"Amelia Fang and the Naughty Caticorns" by Laura Ellen Anderson is the latest adventure for her awesome half fairy half vampire mighty girl.

But Amelia might not be the only fairy vamp on the block soon, as her mum has a little vampish sibling on the way and Amelia couldn't be more excited - though soon she begins to think that everyone's so wrapped up in new baby news that they haven't got time for her! Oh dear.

Luckily, Amelia is asked to practice her babysitting skills with three very mischievous Caticorns (half cat, half unicorn, what could possibly go wrong? Gerard, Butler and Mo might look sweet and cuddly, but they're very good at getting into mischief, and super-expert at getting poor Amelia into trouble too! Suddenly Amelia finds she's once more the focus of attention but not in a good way!

These books are so much fun, perfect for emergent solo readers who love illustrations, awesome characters and great little stories. We adore Laura's sense of humour and her knack for making us giggle loads.

"Amelia Fang and the Naughty Caticorns" by Laura Ellen Anderson is out now, published by Egmont UK. 

Something super-weird is on its way, in fact in "A Super Wrird Mystery: Danger at the Donut Diner" - the new fantastically funny series from Jim Smith, expect the unexpectedly strange!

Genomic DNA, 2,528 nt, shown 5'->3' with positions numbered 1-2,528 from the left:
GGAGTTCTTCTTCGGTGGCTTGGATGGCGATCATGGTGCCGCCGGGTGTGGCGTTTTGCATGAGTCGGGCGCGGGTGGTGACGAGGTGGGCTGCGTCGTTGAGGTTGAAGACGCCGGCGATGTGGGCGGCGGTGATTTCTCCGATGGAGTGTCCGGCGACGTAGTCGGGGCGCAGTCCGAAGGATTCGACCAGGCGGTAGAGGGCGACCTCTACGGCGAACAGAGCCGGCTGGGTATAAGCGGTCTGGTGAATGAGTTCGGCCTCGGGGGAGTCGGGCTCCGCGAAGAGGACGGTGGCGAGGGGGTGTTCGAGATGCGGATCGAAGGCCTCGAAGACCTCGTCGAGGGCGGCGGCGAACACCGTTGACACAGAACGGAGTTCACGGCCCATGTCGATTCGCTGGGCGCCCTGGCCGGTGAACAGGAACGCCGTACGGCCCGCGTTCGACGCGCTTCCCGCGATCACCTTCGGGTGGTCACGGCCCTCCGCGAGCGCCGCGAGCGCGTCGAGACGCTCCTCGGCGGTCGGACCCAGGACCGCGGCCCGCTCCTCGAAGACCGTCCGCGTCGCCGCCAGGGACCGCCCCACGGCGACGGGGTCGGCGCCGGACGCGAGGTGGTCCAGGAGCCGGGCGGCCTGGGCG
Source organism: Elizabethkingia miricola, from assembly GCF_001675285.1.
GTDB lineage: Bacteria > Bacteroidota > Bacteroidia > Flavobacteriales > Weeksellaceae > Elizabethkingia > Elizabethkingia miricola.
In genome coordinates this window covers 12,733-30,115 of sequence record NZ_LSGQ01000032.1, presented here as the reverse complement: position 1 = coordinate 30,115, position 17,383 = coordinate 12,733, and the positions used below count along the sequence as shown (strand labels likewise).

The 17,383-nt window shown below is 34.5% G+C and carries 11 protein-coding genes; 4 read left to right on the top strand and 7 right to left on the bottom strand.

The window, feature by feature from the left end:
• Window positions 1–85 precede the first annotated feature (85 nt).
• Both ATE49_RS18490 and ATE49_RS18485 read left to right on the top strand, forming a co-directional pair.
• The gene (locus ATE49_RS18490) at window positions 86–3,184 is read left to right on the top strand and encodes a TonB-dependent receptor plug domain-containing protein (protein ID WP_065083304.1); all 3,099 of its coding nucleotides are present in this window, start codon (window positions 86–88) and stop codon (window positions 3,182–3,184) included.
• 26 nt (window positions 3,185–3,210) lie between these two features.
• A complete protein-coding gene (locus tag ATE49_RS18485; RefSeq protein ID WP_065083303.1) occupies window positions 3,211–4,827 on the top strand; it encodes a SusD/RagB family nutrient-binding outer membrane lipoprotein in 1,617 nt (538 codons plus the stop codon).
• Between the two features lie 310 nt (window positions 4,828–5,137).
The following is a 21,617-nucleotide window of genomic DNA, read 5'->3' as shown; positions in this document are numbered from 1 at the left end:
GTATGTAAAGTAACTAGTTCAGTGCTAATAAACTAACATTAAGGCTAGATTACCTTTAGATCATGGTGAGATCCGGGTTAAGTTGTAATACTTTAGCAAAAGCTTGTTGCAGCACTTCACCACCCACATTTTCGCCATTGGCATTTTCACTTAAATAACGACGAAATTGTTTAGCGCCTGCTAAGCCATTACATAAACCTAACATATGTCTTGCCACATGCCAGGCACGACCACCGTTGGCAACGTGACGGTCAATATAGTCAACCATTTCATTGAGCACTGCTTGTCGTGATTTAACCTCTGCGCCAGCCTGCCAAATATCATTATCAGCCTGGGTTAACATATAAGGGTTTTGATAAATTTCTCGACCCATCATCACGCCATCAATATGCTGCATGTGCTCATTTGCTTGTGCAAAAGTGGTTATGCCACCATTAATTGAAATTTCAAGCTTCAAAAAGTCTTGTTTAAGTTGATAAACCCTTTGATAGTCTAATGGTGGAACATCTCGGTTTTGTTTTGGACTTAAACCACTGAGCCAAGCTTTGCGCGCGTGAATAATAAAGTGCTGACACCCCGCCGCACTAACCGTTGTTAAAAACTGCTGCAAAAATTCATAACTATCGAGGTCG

When Melvin moves from the city to Donut (a perfectly round island with a hole in the middle), he thinks it's the most rubbish place ever.

Then he meets Rhubarb. Rhubarb is OBSESSED with mysteries and has her own school newspaper to investigate the strange goings on in Donut. (Unfortunately nothing ever happens in Donut so she's never had anything to write about.)

But then Melvin notices that the kids at school are acting very strangely. Could it be something to do with the Donut Hole Monsters that everyone is collecting?

Soon Melvin and Rhubarb are on the trail of a mystery – one that is going to lead them right into the centre of the donut hole… And Rhubarb might actually have something to write about in her newspaper, if they make it out alive.

Will they get to the bottom of the Donut Hole Monster mystery before it’s too late and the whole town is brainwashed?

From the demented genius mind of one of the funniest authors on the planet, this is cool and crazy, chaotic and frenetic storytelling.

"A Super Weird Mystery: Danger at the Donut Diner" by Jim Smith is out now, published by Egmont

Truly inspirational stuff next in the sparklingly brilliant and thoroughly original "Martin McLean Middle School Queen" by Alyssa Zaczek.